george.thompson at NYU.EDU
Sun Feb 21 18:50:46 UTC 2010
In an idle moment -- which I seem to have many of -- I was looking at a recent issue of the New England Biographical and Genealogical Register, specifically at an article attempting to sort out 3 guys named Isaac Phelps, who were all running about Windsor, Conn. in the early 1700s. A part of the research involved a DNA test, I suppose of several living men descended from the original American Phelps. Regrettably, the DNA tests were inconsistent, a fact presented with the remark that evidently "an early non-paternity event" had occurred.
This was a new term to me, but I supposed it to be a genealogist's euphemism for saying that somebody, sometime back when, had made that midnight creep while somebody else was off to market to sell his pumpkins.
It's also new to the OED. I find that it seems to be entering academic social science writing.
Proquest show 7 occurrences beginning in 2000, the first 6 in connection with genealogical research, but the latest from something called Psychology & Psychiatry Journal, published in Atlanta, issue of March 21, 2009. pg. 108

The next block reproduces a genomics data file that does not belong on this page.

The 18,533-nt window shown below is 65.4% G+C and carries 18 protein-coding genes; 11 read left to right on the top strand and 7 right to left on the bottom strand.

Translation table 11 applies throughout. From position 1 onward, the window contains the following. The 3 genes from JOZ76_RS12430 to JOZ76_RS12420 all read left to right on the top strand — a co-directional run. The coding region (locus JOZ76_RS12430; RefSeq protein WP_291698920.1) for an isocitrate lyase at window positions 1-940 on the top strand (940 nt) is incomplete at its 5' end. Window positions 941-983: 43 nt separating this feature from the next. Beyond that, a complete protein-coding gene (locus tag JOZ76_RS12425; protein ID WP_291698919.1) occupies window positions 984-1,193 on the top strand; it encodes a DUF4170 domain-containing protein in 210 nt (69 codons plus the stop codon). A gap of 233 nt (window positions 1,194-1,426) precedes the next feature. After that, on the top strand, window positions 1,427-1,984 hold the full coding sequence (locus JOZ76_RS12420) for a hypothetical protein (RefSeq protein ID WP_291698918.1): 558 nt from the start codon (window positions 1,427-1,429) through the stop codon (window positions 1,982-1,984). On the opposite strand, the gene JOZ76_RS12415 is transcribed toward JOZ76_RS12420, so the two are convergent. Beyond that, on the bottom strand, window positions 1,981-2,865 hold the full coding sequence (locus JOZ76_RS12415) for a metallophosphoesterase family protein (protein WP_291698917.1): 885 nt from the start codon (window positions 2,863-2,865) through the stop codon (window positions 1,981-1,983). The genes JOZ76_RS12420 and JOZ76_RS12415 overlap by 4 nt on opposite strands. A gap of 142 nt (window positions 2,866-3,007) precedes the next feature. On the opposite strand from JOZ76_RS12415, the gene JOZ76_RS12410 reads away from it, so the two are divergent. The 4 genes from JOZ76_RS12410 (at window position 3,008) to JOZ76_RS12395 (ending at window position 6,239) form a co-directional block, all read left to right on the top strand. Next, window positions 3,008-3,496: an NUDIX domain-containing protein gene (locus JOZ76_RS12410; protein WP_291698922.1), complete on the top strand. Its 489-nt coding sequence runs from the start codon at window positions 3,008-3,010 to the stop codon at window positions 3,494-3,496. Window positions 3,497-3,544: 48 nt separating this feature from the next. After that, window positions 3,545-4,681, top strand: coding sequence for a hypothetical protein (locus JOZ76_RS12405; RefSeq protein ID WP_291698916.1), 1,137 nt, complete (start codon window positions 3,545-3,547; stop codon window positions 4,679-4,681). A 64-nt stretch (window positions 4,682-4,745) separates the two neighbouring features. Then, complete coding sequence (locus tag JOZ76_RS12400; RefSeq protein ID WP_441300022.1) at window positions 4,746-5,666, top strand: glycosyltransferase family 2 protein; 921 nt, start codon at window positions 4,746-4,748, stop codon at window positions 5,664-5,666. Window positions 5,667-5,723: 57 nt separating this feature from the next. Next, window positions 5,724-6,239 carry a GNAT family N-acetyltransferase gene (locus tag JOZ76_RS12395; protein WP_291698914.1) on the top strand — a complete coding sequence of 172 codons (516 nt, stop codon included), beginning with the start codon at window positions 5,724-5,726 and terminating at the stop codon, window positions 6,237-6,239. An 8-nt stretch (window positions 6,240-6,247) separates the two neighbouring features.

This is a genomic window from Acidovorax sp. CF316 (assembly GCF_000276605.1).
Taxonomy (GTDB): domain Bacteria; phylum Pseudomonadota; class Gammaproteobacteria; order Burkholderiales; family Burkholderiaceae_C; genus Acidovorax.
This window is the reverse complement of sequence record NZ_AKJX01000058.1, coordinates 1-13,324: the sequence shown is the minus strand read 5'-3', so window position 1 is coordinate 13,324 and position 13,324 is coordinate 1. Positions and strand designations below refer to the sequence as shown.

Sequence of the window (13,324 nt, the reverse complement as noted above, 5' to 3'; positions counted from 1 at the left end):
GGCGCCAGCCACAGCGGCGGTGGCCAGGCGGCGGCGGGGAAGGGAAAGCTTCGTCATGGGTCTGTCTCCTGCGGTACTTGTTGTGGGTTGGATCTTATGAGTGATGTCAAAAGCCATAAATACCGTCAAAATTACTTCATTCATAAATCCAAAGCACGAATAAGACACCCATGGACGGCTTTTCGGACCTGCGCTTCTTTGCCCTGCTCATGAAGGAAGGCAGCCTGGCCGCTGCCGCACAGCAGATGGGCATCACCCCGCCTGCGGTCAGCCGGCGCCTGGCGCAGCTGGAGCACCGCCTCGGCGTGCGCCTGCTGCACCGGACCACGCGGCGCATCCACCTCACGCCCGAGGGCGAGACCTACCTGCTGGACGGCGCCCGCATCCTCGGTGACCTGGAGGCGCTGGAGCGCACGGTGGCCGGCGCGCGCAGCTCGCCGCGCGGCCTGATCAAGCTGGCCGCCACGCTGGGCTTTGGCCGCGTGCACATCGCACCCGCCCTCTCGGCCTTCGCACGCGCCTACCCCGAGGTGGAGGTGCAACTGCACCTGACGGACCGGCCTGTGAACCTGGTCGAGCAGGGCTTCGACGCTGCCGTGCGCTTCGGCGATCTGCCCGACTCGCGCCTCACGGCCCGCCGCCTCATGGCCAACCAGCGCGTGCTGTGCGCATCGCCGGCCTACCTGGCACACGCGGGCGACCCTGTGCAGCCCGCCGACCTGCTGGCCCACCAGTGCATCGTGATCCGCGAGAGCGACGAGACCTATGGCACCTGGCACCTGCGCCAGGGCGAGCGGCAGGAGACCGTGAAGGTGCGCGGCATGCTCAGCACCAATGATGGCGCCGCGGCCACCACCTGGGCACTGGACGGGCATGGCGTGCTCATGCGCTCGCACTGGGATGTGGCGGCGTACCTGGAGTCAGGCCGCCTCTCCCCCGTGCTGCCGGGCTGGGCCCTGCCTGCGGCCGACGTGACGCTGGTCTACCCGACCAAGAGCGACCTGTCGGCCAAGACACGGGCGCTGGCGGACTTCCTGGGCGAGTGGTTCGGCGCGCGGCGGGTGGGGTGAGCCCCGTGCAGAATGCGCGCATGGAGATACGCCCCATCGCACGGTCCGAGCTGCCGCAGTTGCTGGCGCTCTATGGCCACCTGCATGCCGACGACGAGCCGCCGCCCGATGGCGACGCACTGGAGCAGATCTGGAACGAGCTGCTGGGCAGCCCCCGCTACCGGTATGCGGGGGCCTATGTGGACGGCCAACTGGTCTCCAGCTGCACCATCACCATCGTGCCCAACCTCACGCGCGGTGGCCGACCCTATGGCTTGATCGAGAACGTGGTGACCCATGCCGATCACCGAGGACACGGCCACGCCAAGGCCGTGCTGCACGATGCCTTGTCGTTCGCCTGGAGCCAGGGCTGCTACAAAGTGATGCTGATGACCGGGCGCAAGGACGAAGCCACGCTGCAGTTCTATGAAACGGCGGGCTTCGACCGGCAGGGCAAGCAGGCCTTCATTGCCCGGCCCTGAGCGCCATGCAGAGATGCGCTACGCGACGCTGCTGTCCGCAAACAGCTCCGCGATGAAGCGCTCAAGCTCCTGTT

"According to a study from Vienna, Austria, "Nonpaternity (i.e., discrepant biological versus social fatherhood) if affects many issues of interests to psychologists, including familial dynamics, interpersonal relationships, sexuality, and fertility, and therefore represents an important topic for psychological research. The advent of modern contraceptive methods, particularly the market launch of the birth-control pill in the early 1960s and its increased use ever since, should have affected rates of nonpaternity (i.e., discrepant genetic and social fatherhood)."
(This is an oddly garbled article. In addition to "if affects many" in the passage quoted, there is "The eligible. database. Comprised 32 published samples")
I was of course shocked to think that Puritans might do that sort of thing. More to the point, some of my ancestors also roamed Windsor, Conn. in the early 1700s. Might one of my 128 great-great-great-great-great grandmothers have. . . ? Surely not.
George A. Thompson
Author of A Documentary History of "The African Theatre", Northwestern Univ. Pr., 1998, but nothing much lately.
The American Dialect Society - http://www.americandialect.org
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